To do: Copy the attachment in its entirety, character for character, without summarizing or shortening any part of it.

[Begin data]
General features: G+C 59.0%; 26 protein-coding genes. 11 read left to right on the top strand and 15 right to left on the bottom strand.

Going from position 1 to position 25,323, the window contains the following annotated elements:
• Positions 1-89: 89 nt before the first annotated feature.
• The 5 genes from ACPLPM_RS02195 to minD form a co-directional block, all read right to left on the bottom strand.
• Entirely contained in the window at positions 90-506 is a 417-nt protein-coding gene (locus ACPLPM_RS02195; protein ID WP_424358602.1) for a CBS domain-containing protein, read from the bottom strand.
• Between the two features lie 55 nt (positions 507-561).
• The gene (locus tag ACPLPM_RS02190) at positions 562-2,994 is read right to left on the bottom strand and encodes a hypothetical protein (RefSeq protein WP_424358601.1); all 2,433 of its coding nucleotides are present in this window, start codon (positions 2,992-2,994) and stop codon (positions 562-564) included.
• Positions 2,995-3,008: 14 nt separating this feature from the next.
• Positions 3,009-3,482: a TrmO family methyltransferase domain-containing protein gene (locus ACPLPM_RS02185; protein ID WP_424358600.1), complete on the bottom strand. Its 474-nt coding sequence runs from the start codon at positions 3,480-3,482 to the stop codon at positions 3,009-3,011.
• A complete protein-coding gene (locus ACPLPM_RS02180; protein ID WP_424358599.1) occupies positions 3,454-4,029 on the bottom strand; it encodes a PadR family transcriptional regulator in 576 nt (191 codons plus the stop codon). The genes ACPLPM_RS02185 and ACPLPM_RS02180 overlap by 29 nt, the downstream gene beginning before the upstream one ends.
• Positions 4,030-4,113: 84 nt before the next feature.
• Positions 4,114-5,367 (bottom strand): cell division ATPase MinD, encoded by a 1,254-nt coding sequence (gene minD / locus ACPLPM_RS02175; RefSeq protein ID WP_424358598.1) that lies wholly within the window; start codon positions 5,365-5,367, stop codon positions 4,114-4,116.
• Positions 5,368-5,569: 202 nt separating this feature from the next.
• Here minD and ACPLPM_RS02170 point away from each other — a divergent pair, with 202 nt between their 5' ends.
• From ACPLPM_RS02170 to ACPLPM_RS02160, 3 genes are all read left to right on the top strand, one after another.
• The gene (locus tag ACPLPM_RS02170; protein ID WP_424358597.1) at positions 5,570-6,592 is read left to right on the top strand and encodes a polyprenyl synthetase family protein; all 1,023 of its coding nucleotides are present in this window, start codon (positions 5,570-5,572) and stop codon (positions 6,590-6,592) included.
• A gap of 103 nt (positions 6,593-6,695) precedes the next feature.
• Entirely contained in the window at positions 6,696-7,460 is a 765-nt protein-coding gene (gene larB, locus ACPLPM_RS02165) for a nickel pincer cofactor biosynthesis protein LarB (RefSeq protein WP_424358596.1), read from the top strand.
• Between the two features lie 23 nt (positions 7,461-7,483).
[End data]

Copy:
General features: G+C 59.0%; 26 protein-coding genes. 11 read left to right on the top strand and 15 right to left on the bottom strand.

Going from position 1 to position 25,323, the window contains the following annotated elements:
• Positions 1-89: 89 nt before the first annotated feature.
• The 5 genes from ACPLPM_RS02195 to minD form a co-directional block, all read right to left on the bottom strand.
• Entirely contained in the window at positions 90-506 is a 417-nt protein-coding gene (locus ACPLPM_RS02195; protein ID WP_424358602.1) for a CBS domain-containing protein, read from the bottom strand.
• Between the two features lie 55 nt (positions 507-561).
• The gene (locus tag ACPLPM_RS02190) at positions 562-2,994 is read right to left on the bottom strand and encodes a hypothetical protein (RefSeq protein WP_424358601.1); all 2,433 of its coding nucleotides are present in this window, start codon (positions 2,992-2,994) and stop codon (positions 562-564) included.
• Positions 2,995-3,008: 14 nt separating this feature from the next.
• Positions 3,009-3,482: a TrmO family methyltransferase domain-containing protein gene (locus ACPLPM_RS02185; protein ID WP_424358600.1), complete on the bottom strand. Its 474-nt coding sequence runs from the start codon at positions 3,480-3,482 to the stop codon at positions 3,009-3,011.
• A complete protein-coding gene (locus ACPLPM_RS02180; protein ID WP_424358599.1) occupies positions 3,454-4,029 on the bottom strand; it encodes a PadR family transcriptional regulator in 576 nt (191 codons plus the stop codon). The genes ACPLPM_RS02185 and ACPLPM_RS02180 overlap by 29 nt, the downstream gene beginning before the upstream one ends.
• Positions 4,030-4,113: 84 nt before the next feature.
• Positions 4,114-5,367 (bottom strand): cell division ATPase MinD, encoded by a 1,254-nt coding sequence (gene minD / locus ACPLPM_RS02175; RefSeq protein ID WP_424358598.1) that lies wholly within the window; start codon positions 5,365-5,367, stop codon positions 4,114-4,116.
• Positions 5,368-5,569: 202 nt separating this feature from the next.
• Here minD and ACPLPM_RS02170 point away from each other — a divergent pair, with 202 nt between their 5' ends.
• From ACPLPM_RS02170 to ACPLPM_RS02160, 3 genes are all read left to right on the top strand, one after another.
• The gene (locus tag ACPLPM_RS02170; protein ID WP_424358597.1) at positions 5,570-6,592 is read left to right on the top strand and encodes a polyprenyl synthetase family protein; all 1,023 of its coding nucleotides are present in this window, start codon (positions 5,570-5,572) and stop codon (positions 6,590-6,592) included.
• A gap of 103 nt (positions 6,593-6,695) precedes the next feature.
• Entirely contained in the window at positions 6,696-7,460 is a 765-nt protein-coding gene (gene larB, locus ACPLPM_RS02165) for a nickel pincer cofactor biosynthesis protein LarB (RefSeq protein WP_424358596.1), read from the top strand.
• Between the two features lie 23 nt (positions 7,461-7,483).